A suite of effective land management and drainage solutions for agriculture, developed cooperatively with partners, for reducing phosphorus and improving water quality in the Thames River.
Runoff from manure on agricultural fields—both surface and via field tiles—contributes significantly to nutrient loadings to the Great Lakes and is making the problem of harmful algal blooms more serious.
To Help Clean Up LAKE ERIE.
Lake Erie is the shallowest and warmest of the Great Lakes. It has a total surface area of 25,700 square kilometres and an average depth of only 19 metres. The lake’s Western Basin, which is where most of the algal bloom problem occurs, averages only 7.4 metres deep, compared to Lake Superior – the deepest – which averages 147 metres. These conditions make it an ideal environment for algal blooms to proliferate as water warms up during the summer.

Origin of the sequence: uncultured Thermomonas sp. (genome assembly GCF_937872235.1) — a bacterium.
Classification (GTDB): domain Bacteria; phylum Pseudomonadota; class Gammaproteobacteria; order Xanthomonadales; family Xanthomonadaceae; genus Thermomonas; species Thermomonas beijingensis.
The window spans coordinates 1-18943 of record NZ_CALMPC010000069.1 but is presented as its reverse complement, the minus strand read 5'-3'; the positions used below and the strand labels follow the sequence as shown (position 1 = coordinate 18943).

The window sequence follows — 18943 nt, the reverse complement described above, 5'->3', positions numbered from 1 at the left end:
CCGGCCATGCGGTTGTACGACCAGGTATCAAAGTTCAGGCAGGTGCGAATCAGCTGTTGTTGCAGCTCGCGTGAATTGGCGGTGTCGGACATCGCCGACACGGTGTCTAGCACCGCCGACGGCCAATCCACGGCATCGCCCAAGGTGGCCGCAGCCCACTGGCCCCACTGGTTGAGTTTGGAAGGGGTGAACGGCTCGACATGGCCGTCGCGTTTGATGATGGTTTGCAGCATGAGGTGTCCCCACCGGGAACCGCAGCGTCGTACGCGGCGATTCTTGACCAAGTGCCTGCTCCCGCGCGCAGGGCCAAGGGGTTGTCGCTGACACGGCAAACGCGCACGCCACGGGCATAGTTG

Lake Erie is a critical resource that fulfils many important functions:
Provides drinking water to 680,000 Ontario residents
Supplies water for crop irrigation
Supports large commercial and recreational fisheries
Provides habitat for hundreds of plant and animal species both
on the land and in the water
Draws residents and visitors for recreation and tourism
The warming effects of climate change, combined with pressures from phosphorus loading mean we need to act now to ensure Lake Erie continues to thrive in the coming years.
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The warming effects of climate change, combined with pressures from phosphorus loading means we need to act now to ensure Lake Erie continues to thrive in the coming years.